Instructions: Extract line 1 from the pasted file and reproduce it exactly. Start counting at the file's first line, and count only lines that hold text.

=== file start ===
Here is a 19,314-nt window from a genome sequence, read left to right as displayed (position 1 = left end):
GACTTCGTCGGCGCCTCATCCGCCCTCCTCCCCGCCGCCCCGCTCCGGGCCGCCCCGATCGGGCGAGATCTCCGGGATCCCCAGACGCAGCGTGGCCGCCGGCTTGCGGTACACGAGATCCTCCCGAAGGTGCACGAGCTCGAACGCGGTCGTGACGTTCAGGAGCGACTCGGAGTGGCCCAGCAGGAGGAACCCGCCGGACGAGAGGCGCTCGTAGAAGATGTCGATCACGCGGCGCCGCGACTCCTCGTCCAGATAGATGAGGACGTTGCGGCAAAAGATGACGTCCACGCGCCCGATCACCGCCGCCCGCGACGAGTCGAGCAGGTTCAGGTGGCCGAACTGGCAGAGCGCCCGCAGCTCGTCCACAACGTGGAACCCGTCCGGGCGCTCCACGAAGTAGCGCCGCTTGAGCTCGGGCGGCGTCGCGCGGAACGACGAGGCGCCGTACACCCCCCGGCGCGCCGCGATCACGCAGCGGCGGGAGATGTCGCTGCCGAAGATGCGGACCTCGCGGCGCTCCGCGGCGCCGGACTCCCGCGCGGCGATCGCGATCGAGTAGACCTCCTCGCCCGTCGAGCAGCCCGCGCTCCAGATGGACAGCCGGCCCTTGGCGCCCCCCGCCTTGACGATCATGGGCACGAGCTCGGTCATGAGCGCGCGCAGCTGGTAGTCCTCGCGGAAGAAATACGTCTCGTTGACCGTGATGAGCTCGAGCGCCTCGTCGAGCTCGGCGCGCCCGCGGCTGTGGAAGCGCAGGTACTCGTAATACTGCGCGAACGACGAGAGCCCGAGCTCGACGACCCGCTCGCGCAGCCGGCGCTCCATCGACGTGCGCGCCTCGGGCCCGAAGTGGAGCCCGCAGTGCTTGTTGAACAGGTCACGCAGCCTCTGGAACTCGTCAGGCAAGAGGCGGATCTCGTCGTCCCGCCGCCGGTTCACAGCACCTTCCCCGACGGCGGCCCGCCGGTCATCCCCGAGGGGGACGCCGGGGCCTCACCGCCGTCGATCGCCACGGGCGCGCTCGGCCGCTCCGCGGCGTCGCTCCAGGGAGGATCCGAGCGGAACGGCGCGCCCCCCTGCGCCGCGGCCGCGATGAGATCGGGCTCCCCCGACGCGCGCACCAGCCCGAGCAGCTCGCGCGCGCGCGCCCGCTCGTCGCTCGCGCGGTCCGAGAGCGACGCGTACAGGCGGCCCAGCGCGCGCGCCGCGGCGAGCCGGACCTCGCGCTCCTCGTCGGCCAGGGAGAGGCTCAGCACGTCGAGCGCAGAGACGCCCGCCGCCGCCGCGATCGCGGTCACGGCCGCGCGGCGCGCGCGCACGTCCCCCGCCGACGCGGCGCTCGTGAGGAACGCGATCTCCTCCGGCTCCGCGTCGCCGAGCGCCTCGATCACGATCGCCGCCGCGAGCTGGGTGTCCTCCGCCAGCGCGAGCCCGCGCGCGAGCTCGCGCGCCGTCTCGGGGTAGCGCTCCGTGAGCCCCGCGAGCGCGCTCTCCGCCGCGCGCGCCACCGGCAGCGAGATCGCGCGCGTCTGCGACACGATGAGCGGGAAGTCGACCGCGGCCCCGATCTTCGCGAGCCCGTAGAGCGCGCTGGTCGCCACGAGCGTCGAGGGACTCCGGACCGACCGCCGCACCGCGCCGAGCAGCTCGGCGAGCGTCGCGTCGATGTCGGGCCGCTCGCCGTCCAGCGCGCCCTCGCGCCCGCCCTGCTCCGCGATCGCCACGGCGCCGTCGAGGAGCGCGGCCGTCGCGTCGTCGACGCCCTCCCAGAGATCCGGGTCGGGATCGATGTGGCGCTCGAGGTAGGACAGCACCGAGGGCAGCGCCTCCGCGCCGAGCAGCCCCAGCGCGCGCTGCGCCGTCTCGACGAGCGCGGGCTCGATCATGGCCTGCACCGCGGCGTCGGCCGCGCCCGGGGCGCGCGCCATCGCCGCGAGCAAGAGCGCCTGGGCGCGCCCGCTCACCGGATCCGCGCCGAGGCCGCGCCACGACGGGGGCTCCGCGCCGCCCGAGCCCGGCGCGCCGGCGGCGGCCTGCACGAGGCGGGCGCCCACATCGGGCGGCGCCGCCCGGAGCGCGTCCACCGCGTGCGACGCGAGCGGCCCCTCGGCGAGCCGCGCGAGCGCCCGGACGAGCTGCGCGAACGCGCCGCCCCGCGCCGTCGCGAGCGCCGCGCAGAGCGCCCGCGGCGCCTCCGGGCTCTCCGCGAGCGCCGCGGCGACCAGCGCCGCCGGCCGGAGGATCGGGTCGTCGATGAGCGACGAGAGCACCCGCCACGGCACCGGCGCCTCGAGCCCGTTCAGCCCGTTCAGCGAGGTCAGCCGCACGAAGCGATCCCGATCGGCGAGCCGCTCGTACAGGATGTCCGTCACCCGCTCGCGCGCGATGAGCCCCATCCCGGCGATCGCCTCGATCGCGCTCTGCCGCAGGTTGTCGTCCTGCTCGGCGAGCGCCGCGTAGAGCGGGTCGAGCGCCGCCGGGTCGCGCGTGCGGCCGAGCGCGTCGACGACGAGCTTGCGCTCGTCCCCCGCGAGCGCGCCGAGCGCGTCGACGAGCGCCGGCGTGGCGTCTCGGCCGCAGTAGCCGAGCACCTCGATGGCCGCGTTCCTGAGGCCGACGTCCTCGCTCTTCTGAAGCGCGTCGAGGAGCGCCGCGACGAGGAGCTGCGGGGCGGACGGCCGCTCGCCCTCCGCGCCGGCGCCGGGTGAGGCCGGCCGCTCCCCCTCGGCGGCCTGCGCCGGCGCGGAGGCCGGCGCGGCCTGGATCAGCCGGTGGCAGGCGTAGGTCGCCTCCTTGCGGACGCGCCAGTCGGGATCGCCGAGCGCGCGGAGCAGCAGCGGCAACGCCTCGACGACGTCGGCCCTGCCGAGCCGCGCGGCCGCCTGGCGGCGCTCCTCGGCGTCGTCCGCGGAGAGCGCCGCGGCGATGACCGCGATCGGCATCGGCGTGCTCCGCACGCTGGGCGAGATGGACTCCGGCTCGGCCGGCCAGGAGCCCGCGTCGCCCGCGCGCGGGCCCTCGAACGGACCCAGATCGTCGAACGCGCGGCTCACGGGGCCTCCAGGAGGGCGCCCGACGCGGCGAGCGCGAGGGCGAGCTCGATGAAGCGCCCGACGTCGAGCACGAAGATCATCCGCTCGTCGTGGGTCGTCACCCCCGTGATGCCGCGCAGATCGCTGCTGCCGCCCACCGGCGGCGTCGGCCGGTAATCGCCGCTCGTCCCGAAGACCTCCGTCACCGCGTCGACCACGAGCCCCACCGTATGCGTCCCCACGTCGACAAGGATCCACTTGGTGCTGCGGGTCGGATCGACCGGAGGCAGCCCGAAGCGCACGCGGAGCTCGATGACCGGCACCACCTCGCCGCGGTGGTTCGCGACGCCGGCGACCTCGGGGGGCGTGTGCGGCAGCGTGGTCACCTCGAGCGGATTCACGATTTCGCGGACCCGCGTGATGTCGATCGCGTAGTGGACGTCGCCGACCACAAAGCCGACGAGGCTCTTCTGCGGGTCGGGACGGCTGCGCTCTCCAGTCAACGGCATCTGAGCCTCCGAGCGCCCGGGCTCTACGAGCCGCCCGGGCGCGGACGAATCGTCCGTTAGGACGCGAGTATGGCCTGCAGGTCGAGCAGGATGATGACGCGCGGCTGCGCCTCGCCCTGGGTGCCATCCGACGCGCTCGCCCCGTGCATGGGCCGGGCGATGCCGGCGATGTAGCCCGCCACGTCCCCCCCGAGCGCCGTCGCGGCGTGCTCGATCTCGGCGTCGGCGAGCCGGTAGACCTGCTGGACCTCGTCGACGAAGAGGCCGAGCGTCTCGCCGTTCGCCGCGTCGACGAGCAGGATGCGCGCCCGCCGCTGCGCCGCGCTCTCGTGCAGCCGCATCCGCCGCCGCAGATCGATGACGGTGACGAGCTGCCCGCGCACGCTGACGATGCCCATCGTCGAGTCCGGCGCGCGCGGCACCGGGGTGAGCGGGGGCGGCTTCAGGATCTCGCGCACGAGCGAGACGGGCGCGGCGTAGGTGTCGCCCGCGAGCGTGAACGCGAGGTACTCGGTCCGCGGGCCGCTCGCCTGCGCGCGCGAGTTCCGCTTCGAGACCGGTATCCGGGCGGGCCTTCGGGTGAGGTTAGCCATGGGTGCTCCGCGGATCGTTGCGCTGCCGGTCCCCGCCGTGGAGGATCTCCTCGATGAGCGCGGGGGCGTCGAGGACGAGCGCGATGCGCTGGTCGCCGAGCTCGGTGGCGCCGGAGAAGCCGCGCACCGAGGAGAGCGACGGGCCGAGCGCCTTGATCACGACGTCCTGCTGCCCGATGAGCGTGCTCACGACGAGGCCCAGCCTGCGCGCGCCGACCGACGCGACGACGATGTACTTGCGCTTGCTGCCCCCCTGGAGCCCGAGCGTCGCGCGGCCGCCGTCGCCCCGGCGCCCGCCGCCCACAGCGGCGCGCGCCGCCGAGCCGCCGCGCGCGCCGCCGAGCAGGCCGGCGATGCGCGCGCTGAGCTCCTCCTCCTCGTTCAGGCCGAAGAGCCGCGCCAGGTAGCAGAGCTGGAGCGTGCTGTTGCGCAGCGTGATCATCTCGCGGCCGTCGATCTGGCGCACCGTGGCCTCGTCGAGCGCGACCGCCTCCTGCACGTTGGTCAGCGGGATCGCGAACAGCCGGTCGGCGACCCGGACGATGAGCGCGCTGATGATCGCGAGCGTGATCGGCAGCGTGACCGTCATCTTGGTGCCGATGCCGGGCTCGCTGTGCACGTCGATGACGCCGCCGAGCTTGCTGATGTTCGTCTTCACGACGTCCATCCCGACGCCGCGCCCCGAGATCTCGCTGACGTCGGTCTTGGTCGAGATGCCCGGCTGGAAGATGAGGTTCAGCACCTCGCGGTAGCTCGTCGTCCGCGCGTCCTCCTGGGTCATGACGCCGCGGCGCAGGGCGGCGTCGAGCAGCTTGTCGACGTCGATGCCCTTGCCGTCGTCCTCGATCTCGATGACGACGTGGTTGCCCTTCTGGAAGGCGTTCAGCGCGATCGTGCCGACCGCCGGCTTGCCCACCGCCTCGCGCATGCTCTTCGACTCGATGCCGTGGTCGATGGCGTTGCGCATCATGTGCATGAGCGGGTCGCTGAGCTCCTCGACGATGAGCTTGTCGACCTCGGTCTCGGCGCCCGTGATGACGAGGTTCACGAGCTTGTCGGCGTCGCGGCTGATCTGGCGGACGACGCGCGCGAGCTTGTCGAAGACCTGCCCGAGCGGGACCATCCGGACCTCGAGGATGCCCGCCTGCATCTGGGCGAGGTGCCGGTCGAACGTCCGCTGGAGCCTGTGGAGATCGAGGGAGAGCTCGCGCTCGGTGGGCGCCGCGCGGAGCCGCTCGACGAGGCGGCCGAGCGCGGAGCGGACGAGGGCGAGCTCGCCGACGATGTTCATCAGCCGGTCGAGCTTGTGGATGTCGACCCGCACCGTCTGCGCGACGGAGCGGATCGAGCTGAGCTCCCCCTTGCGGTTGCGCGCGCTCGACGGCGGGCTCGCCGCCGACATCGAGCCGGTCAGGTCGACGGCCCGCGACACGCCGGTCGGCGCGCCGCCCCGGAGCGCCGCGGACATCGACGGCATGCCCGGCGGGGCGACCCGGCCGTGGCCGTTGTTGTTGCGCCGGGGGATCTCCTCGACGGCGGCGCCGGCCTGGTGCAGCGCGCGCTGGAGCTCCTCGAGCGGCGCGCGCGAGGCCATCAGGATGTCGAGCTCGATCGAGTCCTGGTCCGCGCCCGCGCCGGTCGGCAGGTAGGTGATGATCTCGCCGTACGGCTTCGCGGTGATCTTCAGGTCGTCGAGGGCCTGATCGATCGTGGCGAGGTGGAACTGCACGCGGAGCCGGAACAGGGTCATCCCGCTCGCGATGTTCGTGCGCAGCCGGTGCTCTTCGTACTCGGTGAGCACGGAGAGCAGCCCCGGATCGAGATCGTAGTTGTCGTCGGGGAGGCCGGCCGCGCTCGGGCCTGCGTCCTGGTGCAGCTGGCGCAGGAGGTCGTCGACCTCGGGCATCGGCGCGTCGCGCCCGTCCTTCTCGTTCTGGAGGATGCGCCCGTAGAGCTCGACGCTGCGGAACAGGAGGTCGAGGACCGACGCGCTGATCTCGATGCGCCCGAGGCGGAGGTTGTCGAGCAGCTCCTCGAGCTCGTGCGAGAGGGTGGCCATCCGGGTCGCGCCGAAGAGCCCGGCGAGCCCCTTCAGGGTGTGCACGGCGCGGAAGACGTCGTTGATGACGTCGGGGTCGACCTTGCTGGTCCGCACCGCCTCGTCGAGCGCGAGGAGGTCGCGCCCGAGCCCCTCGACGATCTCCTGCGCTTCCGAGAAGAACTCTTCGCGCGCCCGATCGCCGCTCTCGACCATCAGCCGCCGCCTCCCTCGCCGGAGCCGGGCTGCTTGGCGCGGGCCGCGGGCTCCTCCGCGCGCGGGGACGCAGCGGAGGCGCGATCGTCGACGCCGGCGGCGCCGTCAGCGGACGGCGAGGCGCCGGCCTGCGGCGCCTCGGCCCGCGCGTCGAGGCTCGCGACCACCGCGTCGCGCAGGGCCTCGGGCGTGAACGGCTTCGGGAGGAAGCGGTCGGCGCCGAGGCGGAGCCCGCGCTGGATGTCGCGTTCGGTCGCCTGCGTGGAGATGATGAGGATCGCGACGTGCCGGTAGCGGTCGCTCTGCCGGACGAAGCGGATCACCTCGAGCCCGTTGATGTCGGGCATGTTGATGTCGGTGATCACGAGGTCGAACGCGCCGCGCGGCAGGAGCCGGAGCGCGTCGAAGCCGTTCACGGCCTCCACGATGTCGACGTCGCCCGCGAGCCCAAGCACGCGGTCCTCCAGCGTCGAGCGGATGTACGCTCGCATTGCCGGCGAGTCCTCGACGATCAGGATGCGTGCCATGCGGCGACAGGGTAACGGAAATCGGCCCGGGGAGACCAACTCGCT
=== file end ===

Here is a 19,314-nt window from a genome sequence, read left to right as displayed (position 1 = left end):